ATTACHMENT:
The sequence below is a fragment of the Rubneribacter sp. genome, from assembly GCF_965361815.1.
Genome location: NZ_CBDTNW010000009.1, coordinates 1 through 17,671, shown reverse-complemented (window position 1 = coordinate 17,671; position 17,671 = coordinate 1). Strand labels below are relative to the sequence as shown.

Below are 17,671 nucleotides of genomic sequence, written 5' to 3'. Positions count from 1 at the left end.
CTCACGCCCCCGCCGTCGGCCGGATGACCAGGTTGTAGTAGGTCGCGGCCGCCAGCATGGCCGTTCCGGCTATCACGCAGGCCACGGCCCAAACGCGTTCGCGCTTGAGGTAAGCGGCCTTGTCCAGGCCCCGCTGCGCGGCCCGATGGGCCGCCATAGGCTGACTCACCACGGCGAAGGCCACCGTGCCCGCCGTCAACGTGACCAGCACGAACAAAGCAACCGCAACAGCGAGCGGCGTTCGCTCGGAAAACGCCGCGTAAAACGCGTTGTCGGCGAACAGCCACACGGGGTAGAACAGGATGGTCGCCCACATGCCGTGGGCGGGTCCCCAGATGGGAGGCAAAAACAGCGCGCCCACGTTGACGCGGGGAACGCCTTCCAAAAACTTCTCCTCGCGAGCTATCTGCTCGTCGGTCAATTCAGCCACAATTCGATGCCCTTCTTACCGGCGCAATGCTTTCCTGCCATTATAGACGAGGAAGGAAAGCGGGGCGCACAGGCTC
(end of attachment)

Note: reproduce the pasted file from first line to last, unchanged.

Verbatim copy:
The sequence below is a fragment of the Rubneribacter sp. genome, from assembly GCF_965361815.1.
Genome location: NZ_CBDTNW010000009.1, coordinates 1 through 17,671, shown reverse-complemented (window position 1 = coordinate 17,671; position 17,671 = coordinate 1). Strand labels below are relative to the sequence as shown.

Below are 17,671 nucleotides of genomic sequence, written 5' to 3'. Positions count from 1 at the left end.
CTCACGCCCCCGCCGTCGGCCGGATGACCAGGTTGTAGTAGGTCGCGGCCGCCAGCATGGCCGTTCCGGCTATCACGCAGGCCACGGCCCAAACGCGTTCGCGCTTGAGGTAAGCGGCCTTGTCCAGGCCCCGCTGCGCGGCCCGATGGGCCGCCATAGGCTGACTCACCACGGCGAAGGCCACCGTGCCCGCCGTCAACGTGACCAGCACGAACAAAGCAACCGCAACAGCGAGCGGCGTTCGCTCGGAAAACGCCGCGTAAAACGCGTTGTCGGCGAACAGCCACACGGGGTAGAACAGGATGGTCGCCCACATGCCGTGGGCGGGTCCCCAGATGGGAGGCAAAAACAGCGCGCCCACGTTGACGCGGGGAACGCCTTCCAAAAACTTCTCCTCGCGAGCTATCTGCTCGTCGGTCAATTCAGCCACAATTCGATGCCCTTCTTACCGGCGCAATGCTTTCCTGCCATTATAGACGAGGAAGGAAAGCGGGGCGCACAGGCTC